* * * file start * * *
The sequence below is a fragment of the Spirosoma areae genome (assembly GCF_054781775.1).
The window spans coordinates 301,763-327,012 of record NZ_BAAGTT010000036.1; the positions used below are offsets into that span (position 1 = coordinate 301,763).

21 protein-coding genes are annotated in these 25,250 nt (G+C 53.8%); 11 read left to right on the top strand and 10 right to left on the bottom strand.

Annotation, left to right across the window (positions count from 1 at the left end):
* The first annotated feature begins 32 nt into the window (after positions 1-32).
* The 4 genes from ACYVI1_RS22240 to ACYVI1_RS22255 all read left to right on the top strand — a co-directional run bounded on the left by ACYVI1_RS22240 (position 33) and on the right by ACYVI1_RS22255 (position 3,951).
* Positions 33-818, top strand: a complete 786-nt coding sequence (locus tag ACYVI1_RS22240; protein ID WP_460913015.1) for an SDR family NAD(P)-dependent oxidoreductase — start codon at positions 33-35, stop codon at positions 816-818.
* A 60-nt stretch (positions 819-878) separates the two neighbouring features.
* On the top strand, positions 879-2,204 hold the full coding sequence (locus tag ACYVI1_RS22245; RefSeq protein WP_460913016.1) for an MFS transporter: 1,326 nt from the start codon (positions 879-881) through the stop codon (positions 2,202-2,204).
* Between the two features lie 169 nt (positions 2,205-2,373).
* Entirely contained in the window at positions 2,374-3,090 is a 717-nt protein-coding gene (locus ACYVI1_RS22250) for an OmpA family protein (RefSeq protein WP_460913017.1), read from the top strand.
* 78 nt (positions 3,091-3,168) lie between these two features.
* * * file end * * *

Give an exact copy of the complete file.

The sequence below is a fragment of the Spirosoma areae genome (assembly GCF_054781775.1).
The window spans coordinates 301,763-327,012 of record NZ_BAAGTT010000036.1; the positions used below are offsets into that span (position 1 = coordinate 301,763).

21 protein-coding genes are annotated in these 25,250 nt (G+C 53.8%); 11 read left to right on the top strand and 10 right to left on the bottom strand.

Annotation, left to right across the window (positions count from 1 at the left end):
* The first annotated feature begins 32 nt into the window (after positions 1-32).
* The 4 genes from ACYVI1_RS22240 to ACYVI1_RS22255 all read left to right on the top strand — a co-directional run bounded on the left by ACYVI1_RS22240 (position 33) and on the right by ACYVI1_RS22255 (position 3,951).
* Positions 33-818, top strand: a complete 786-nt coding sequence (locus tag ACYVI1_RS22240; protein ID WP_460913015.1) for an SDR family NAD(P)-dependent oxidoreductase — start codon at positions 33-35, stop codon at positions 816-818.
* A 60-nt stretch (positions 819-878) separates the two neighbouring features.
* On the top strand, positions 879-2,204 hold the full coding sequence (locus tag ACYVI1_RS22245; RefSeq protein WP_460913016.1) for an MFS transporter: 1,326 nt from the start codon (positions 879-881) through the stop codon (positions 2,202-2,204).
* Between the two features lie 169 nt (positions 2,205-2,373).
* Entirely contained in the window at positions 2,374-3,090 is a 717-nt protein-coding gene (locus ACYVI1_RS22250) for an OmpA family protein (RefSeq protein WP_460913017.1), read from the top strand.
* 78 nt (positions 3,091-3,168) lie between these two features.